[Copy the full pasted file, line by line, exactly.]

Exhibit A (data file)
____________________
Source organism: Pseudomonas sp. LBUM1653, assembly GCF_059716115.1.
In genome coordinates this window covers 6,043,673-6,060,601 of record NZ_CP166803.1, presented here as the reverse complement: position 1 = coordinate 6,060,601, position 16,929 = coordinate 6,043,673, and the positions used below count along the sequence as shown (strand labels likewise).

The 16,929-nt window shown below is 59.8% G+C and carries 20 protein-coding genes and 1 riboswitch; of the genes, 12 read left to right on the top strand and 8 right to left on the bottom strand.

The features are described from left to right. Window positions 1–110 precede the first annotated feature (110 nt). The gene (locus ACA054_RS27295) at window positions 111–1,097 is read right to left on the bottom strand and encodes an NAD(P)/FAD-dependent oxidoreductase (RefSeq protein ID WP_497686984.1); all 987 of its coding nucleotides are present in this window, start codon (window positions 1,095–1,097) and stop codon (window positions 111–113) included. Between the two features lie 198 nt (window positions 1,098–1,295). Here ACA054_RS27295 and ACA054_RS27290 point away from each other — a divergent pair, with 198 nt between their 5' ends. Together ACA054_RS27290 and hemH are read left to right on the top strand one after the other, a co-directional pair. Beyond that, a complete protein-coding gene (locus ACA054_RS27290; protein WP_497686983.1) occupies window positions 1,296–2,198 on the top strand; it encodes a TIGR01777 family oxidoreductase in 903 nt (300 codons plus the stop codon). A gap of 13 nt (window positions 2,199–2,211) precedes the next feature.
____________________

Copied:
Source organism: Pseudomonas sp. LBUM1653, assembly GCF_059716115.1.
In genome coordinates this window covers 6,043,673-6,060,601 of record NZ_CP166803.1, presented here as the reverse complement: position 1 = coordinate 6,060,601, position 16,929 = coordinate 6,043,673, and the positions used below count along the sequence as shown (strand labels likewise).

The 16,929-nt window shown below is 59.8% G+C and carries 20 protein-coding genes and 1 riboswitch; of the genes, 12 read left to right on the top strand and 8 right to left on the bottom strand.

The features are described from left to right. Window positions 1–110 precede the first annotated feature (110 nt). The gene (locus ACA054_RS27295) at window positions 111–1,097 is read right to left on the bottom strand and encodes an NAD(P)/FAD-dependent oxidoreductase (RefSeq protein ID WP_497686984.1); all 987 of its coding nucleotides are present in this window, start codon (window positions 1,095–1,097) and stop codon (window positions 111–113) included. Between the two features lie 198 nt (window positions 1,098–1,295). Here ACA054_RS27295 and ACA054_RS27290 point away from each other — a divergent pair, with 198 nt between their 5' ends. Together ACA054_RS27290 and hemH are read left to right on the top strand one after the other, a co-directional pair. Beyond that, a complete protein-coding gene (locus ACA054_RS27290; protein WP_497686983.1) occupies window positions 1,296–2,198 on the top strand; it encodes a TIGR01777 family oxidoreductase in 903 nt (300 codons plus the stop codon). A gap of 13 nt (window positions 2,199–2,211) precedes the next feature.